03:27 Andrew Heaton: Yeah, well, I think there’s two phenomenon happening and one phenomenon is that when a Democrat is in the Oval Office, a lot of Republicans go crazy and think it’s the end of the republic. When a Republicans in the office, a lot of Democrats go crazy and think it’s the end of the republic. So that’s always gonna happen to some extent, that happened to some extent when Obama was in office that, I suspect, given your position of endorsing liberalism and thought that is not necessarily mainstream within either major party that you guys are probably never really enthusiastic about whoever’s in the AFL office, I feel that way.

04:03 Andrew Heaton: There are a lot of people that only feel okay and have never gotten used to it when someone from their party is sitting on the iron throne and view American politics increasingly like 17th century British politics, of like a Catholic must sit on the throne of England. But I think the bigger issue that you’re alluding to, Aaron, that I think you’re correct about, is that America didn’t actually become secular. I realize that that is the standard talking position and that is where academia is charting out of, America has become increasingly secular and less religious, I don’t think that’s the case at all, and I say this as a secular individual.

04:43 Andrew Heaton: I think that everybody up in New England that used to be a Puritan kinda just became woke. There has been this pendulum effect of the people at parties going “You’re not allowed to say that” has shifted. In the ‘90s, that was mostly conservatives. If we were to go back in the wayback machine, in the ‘90s, you had to tiptoe around family programming and the vice president’s yelling about Murphy Brown being a single woman with a kid, and the religious right is censoring things and like if you’re gay, maybe you’re gonna get kicked off of the writing staff because that’s gonna offend sponsors, so back in the ‘90s, the people that were freaking out were generally conservatives, and like The Simpsons I think is a great example of this, of The Simpsons today, completely blase. However, when it first happened, and I think you guys… You look younger than me, but I think we might be in the same age cohort.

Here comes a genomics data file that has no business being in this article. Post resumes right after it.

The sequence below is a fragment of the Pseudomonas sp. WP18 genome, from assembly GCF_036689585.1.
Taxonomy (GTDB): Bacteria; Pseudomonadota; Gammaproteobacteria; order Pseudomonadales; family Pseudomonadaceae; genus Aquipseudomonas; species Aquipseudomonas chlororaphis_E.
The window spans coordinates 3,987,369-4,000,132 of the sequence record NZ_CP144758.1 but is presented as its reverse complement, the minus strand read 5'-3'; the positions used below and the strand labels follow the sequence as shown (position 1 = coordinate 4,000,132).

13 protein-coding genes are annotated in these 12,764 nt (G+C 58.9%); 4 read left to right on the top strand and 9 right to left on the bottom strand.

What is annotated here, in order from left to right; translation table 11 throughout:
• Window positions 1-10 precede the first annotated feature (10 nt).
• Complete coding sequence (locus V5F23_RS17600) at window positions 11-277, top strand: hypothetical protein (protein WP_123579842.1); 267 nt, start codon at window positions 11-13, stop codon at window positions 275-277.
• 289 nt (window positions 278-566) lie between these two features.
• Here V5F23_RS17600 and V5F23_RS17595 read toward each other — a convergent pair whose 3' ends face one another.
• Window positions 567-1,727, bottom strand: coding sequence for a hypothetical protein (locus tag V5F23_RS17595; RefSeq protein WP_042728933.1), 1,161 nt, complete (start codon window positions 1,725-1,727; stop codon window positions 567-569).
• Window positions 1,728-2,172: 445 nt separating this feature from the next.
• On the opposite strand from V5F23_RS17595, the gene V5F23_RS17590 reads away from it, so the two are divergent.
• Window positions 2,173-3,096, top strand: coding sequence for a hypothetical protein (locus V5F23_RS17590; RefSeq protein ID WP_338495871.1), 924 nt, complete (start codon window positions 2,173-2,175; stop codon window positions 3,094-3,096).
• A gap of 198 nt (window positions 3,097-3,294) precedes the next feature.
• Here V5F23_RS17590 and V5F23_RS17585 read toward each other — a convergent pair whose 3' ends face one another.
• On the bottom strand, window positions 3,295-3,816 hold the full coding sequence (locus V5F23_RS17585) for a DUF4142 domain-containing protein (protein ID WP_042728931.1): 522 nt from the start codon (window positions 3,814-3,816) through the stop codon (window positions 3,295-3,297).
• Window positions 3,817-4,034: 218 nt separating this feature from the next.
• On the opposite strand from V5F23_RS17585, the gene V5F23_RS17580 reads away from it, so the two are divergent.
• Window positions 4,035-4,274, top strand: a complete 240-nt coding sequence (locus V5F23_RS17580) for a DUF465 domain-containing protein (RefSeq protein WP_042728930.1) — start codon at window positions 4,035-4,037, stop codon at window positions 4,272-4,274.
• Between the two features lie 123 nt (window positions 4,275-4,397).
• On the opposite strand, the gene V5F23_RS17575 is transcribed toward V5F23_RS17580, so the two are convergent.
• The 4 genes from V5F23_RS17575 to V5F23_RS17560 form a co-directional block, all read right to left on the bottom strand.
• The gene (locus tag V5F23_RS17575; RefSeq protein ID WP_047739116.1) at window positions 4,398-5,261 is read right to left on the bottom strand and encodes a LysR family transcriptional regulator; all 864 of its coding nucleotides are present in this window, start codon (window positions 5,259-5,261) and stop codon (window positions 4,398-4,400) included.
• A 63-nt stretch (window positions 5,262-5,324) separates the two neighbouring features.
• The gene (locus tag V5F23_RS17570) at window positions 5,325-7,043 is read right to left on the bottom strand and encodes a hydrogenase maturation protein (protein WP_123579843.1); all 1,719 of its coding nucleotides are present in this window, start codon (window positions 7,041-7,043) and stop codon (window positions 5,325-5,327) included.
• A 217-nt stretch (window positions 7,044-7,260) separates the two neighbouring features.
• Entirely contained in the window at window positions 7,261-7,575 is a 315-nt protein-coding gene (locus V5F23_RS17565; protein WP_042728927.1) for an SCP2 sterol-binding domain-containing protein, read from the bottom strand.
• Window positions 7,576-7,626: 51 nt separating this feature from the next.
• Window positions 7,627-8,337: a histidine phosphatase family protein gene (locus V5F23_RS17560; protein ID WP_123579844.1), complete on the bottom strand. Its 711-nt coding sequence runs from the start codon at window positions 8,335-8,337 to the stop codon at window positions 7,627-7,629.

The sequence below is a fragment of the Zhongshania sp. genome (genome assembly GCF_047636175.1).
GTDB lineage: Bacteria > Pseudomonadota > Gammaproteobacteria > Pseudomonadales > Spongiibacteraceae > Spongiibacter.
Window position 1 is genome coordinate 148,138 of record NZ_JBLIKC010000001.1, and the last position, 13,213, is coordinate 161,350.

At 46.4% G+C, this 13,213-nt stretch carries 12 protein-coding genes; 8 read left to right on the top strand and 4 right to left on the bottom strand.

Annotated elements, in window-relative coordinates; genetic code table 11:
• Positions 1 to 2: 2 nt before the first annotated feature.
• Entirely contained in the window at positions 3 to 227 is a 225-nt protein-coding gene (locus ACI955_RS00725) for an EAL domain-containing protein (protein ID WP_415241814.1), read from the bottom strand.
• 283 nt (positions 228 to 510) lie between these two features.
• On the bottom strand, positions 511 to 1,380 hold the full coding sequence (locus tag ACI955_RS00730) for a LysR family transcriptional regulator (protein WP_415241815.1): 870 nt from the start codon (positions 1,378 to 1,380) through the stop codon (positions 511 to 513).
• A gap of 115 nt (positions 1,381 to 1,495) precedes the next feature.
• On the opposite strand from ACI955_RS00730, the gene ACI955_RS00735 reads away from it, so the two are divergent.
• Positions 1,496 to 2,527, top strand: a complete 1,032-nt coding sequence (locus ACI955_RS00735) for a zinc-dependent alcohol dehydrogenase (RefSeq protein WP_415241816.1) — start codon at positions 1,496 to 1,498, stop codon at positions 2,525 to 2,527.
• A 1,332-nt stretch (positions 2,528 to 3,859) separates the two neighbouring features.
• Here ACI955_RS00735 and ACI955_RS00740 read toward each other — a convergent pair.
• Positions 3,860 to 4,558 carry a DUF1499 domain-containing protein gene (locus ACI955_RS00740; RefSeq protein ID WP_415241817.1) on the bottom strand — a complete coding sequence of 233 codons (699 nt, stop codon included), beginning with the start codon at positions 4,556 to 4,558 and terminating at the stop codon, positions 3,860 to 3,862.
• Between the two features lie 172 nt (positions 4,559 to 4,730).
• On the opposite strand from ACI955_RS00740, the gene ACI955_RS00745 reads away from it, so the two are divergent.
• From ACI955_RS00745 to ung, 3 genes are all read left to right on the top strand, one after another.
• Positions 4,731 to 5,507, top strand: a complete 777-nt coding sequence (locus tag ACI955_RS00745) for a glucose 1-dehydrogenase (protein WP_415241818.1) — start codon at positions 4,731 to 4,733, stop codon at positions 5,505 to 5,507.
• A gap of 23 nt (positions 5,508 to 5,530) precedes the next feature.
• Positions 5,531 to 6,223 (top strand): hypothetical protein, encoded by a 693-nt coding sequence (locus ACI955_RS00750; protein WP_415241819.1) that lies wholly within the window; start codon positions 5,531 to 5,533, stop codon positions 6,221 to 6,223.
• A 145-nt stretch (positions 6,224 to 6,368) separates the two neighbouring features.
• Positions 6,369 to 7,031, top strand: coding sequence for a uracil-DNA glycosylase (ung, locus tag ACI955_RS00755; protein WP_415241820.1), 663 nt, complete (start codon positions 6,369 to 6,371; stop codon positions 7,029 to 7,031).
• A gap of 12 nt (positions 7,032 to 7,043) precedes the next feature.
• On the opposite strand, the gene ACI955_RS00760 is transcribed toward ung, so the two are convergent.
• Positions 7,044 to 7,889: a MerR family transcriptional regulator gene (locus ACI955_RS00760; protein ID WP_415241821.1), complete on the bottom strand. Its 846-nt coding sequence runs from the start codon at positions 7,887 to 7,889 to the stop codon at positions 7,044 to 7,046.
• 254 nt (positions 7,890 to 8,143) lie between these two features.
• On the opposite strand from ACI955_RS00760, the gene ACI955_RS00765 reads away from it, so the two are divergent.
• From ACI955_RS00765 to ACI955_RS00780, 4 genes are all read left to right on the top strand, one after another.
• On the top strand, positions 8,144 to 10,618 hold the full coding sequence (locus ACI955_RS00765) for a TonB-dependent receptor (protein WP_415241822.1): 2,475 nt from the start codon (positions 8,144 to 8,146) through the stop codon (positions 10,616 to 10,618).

05:44 Trevor Burrus: We generally are, yeah, we remember.

05:46 Andrew Heaton: Right? So if you go back to The Simpsons, when that first started, that was quite controversial, and I remember my parents going like, “Oh, I don’t know, they say butt,” and all these things. And then like Homer would, I don’t know, Homer would have an episode where he’s like friends with a gay guy or something, and a bunch of conservatives would freak out, and then all of the liberals at the time, all the progressives would go, “Guys, it’s just a cartoon show, it’s just a big hole we shovel jokes into. It’s not a spiritual exegesis. You can calm down. Just enjoy it. Just sit back,” right? That was the ‘90s, that has now flipped, where today the new moral majority is the woke people. The people that are going, “Guys, just calm down, don’t worry about it,” tend to be libertarians and conservatives, and it tends to be the very spiritual, very, very, very emphatically correct kind of re‐​microwaved Victorians, that’s coming from the woke side of things, where there’s certain words you can’t say, there…

06:45 Andrew Heaton: And it’s not like you can’t say it because it’s a bad idea. It is a blasphemy, it is an affront to the universe, and when we get into that zone where we’re at now, where if I say a particular thing, it’s not just that it’s improprietal or it might be offensive, but I have literally brushed against the cosmic fabric of integrity. That has a stultifying effect on humor and a stultifying effect on looseness, which tends to correlate with humor, and if we’re all kind of walking on eggshells and we’re afraid that we make one pithy tweet about Waffle House then our career is gonna be destroyed and the earth salted, then it has that effect. Yeah.

07:23 Aaron Powell: This story, though, the flip from the ‘90s to today, how does the political correctness of the ‘90s fit into that? Because I remember that being… And I was a teenager at the time, and so it’s hard for me to remember if it was serious or not, but there certainly was this strain of political correctness, and we had The Politically Incorrect Bedtime Stories book that was making fun of it that was this huge best seller. Was that different than what we’re seeing now, or was it like a proto version of what we’re seeing now on the left, because that political correctness was like a left kind of political…